Questions They Asked Themselves
By Eric Abrahamsen, published April 27, 2008, 2:02a.m.
[Note: the research I mention here was used for an article titled Broken in Words Without Borders]
I’ve been doing some background reading on the Duanlie (断裂, ‘Broken’ or ‘Split’) literary movement, something Zhu Wen instigated in 1998. It was an important, if low-profile, attempt to voice dissatisfaction with the literary establishment (academia, the Writers Association, the literary journals), and to remind authors that they were not alone in their frustrations. Over the course of several years and a series of Duanlie publications (put out by the Shaanxi Normal University Press), the movement did much to foster independence and diversity among the newer generations of Chinese writers.
Duanlie started as a list of questions which Zhu Wen, Han Dong and a few others mailed around to 70 Chinese writers, 55 of whom responded. They were leading questions, questions meant to snap writers out of their diffidence and goad them into defiance, a call for a vote of no-confidence in modern Chinese literature. Through the good graces of Lü Zheng I was able to get my hands on a copy of a book called Duanlie, published in 2000, which contains a series of interviews with the authors most closely associated with the movement: Wei Hui, Chen Wei (one of the writers responsible for the Heilan website), Huang Fan, Gu Qian, Li Xiaoshan, Wu Chen, Zhao Gang, Liu Ligan, Zhu Zhu, Lu Yang, Chu Chen, Han Dong and Zhu Wen. The book also contains the thirteen original questions, which I’ll translate below. I’m leaving the answers out: there are many, and they are predictable.
Do you feel that any modern Chinese author has exerted or is now exerting an undeniable influence on you? Among the writers active during the 50s, 60s, 70s and 80s, are there any who have given you fundamental guidance?
Has modern Chinese literary criticism had any serious significance for you? Do you feel that modern literary critics have the right, or sufficient talent, to provide guidance to your writing?
Has research on modern and contemporary literature in academia had any influence on you? Do you believe that, with regard to the current state of Chinese letters, this research is viable as an independent discipline?
Do you attach importance to Sinologists’ appraisal of your work? Are their viewpoints important?
Do you believe that writers such as Chen Yinge, Gu Zhun, Haizi or Wang Xiaobo ought to be enshrined as our new idols? Have their books influenced your writing?
Have you read the books of Heidegger, Roland Barthes, Foucault, or any writers of the Frankfurt School? Have their thoughts or theories had an authoritative influence on your writing? Are they necessary to the current progress of Chinese literature?
Do you accept Lu Xun as the paragon of a writer? Do you believe that, as an authoritative thinker, Lu Xun can provide any guidance to modern Chinese literature?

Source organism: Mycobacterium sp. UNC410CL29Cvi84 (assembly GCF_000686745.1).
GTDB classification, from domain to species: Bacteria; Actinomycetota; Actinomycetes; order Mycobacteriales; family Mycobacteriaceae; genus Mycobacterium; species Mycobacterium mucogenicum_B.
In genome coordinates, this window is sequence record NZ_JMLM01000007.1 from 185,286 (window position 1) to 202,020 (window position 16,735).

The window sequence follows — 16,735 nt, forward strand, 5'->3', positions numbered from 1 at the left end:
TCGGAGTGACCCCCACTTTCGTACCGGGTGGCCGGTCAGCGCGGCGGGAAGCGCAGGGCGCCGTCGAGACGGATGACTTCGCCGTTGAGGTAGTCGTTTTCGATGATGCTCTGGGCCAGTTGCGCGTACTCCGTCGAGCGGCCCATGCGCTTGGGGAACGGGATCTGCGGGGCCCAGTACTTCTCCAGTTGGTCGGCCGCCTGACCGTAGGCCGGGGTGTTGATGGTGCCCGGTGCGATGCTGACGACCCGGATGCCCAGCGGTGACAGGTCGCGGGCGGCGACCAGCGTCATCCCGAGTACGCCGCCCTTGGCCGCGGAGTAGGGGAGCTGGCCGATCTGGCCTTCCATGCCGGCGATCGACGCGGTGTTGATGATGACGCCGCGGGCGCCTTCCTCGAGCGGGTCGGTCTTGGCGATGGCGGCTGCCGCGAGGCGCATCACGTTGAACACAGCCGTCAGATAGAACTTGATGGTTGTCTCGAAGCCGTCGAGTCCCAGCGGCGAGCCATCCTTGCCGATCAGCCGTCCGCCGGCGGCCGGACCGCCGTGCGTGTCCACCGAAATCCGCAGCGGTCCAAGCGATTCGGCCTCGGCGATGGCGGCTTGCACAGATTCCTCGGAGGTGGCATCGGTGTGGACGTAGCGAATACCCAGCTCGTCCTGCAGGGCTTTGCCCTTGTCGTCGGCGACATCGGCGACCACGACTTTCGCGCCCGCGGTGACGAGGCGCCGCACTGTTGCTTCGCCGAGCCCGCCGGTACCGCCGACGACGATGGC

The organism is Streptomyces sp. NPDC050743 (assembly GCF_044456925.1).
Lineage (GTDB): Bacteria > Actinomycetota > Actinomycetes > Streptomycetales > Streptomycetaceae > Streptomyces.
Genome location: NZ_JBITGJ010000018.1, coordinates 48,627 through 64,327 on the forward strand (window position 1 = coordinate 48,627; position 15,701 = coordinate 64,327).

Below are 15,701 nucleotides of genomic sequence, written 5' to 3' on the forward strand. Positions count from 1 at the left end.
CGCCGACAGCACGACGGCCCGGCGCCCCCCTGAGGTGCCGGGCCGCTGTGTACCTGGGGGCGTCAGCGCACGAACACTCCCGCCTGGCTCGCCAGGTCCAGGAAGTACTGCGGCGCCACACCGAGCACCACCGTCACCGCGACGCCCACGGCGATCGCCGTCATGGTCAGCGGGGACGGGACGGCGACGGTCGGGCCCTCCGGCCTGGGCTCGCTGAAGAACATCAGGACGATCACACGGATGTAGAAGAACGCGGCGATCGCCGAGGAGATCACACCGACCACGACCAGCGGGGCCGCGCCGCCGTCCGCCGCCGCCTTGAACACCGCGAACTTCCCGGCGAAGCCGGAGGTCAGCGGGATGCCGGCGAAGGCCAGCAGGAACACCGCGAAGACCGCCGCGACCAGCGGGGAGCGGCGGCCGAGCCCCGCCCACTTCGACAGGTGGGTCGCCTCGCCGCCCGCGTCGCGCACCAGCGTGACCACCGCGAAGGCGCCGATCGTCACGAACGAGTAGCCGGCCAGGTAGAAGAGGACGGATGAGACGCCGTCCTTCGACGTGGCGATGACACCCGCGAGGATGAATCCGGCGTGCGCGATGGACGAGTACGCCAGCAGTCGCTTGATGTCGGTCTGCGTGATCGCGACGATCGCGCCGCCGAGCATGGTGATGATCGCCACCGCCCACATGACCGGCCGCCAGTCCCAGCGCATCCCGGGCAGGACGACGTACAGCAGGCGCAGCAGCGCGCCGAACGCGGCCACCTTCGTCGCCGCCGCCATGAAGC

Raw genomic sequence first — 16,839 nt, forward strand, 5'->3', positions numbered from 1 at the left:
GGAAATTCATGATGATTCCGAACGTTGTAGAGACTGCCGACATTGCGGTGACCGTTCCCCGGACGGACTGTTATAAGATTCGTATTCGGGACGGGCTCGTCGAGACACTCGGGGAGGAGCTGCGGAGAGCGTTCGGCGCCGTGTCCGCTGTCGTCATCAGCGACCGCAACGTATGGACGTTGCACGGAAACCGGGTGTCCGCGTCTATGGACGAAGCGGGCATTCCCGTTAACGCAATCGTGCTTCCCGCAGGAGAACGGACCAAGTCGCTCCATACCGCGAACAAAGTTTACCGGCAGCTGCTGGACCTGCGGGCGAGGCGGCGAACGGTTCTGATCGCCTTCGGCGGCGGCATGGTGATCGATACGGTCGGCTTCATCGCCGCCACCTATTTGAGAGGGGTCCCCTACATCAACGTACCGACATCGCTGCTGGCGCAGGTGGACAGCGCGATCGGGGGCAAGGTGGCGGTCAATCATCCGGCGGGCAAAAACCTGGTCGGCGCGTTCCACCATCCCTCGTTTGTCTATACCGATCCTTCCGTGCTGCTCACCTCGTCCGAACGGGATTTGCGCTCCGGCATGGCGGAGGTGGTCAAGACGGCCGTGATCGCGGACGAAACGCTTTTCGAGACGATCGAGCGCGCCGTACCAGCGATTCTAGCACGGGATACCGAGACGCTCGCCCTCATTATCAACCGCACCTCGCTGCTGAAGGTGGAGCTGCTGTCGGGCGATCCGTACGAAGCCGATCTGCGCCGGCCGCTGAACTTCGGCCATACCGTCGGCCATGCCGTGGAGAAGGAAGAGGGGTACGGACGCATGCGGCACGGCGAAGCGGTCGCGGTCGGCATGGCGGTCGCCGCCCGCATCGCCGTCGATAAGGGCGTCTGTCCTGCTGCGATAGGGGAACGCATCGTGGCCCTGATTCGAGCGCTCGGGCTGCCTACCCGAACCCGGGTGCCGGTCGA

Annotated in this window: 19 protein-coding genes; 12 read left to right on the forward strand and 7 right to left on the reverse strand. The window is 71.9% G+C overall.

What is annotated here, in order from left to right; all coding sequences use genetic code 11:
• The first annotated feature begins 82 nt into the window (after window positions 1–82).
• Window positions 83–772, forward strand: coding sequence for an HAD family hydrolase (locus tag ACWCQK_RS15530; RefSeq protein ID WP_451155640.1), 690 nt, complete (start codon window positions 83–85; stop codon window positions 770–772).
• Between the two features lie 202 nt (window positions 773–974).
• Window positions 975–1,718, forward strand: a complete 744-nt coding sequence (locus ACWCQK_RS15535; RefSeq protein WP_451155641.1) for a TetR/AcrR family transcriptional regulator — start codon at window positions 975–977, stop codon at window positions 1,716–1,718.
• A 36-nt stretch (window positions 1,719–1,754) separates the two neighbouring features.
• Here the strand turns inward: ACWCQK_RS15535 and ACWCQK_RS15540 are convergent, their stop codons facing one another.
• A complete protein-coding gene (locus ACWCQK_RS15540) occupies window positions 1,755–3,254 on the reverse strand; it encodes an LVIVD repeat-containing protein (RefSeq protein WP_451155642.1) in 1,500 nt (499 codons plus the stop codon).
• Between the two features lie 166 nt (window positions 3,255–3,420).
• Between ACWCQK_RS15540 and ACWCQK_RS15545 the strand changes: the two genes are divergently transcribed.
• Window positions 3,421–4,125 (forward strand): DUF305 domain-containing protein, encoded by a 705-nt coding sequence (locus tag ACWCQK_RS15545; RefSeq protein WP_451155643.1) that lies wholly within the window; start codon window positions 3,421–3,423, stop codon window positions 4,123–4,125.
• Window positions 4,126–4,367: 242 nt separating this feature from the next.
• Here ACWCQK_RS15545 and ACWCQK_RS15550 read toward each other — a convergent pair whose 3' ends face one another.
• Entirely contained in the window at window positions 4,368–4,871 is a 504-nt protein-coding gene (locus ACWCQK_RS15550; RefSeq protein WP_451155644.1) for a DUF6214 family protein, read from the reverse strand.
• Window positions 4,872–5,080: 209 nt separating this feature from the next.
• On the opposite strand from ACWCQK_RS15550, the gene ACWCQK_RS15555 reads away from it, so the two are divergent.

Do you accept any religious doctrine, such as Christianity, Islam or Buddhism, as an ultimate ideal, or a guiderule for your writing?
Do you believe that organizations or bodies such as the Writers Association provide any practical assistance to your writing? What is your assessment of the Writers Association?
What is your assessment of the literary taste of magazines such as Dushu and Shouhuo, and the points of view which they espouse?
Do you believe that literary journals such as Fiction Monthly and Fiction Journal can truly represent the current state of Chinese literature and its advancement?
Do you accept as authoritative prizes such as the Mao Dun Literary Prize or the Lu Xun Literary Prize?
Don’t you think someone dressed all in green looks just like a cabbage worm?
For the most part, the answers are short, bitter, sarcastic and negative – the writers were clearly happy to vent. Question number five, about influential Chinese writers of the 90s, was a little more ambiguous: most respondents claimed no influence, but the fact is those writers – Haizi and Wang Xiaobo in particular – were very important to the scene, and you can see fondness amid the declarations of independence.
Question six, about Heidegger, Barthes and the Frankfurt School, is interesting – Western works and literary theories wash into China occasionally, adding fresh oxygen to the mix and instigating minor trends. Towards the end of the 90s this was the case with the above writers, but it’s hard to gauge exactly how much influence those writers had on Chinese literature. Elements of metafiction are certainly part of the Duanlie aesthetic, particularly in Lu Yang’s writing, and the general loosening of storytelling conventions may be a part of that same influence. Something for further study…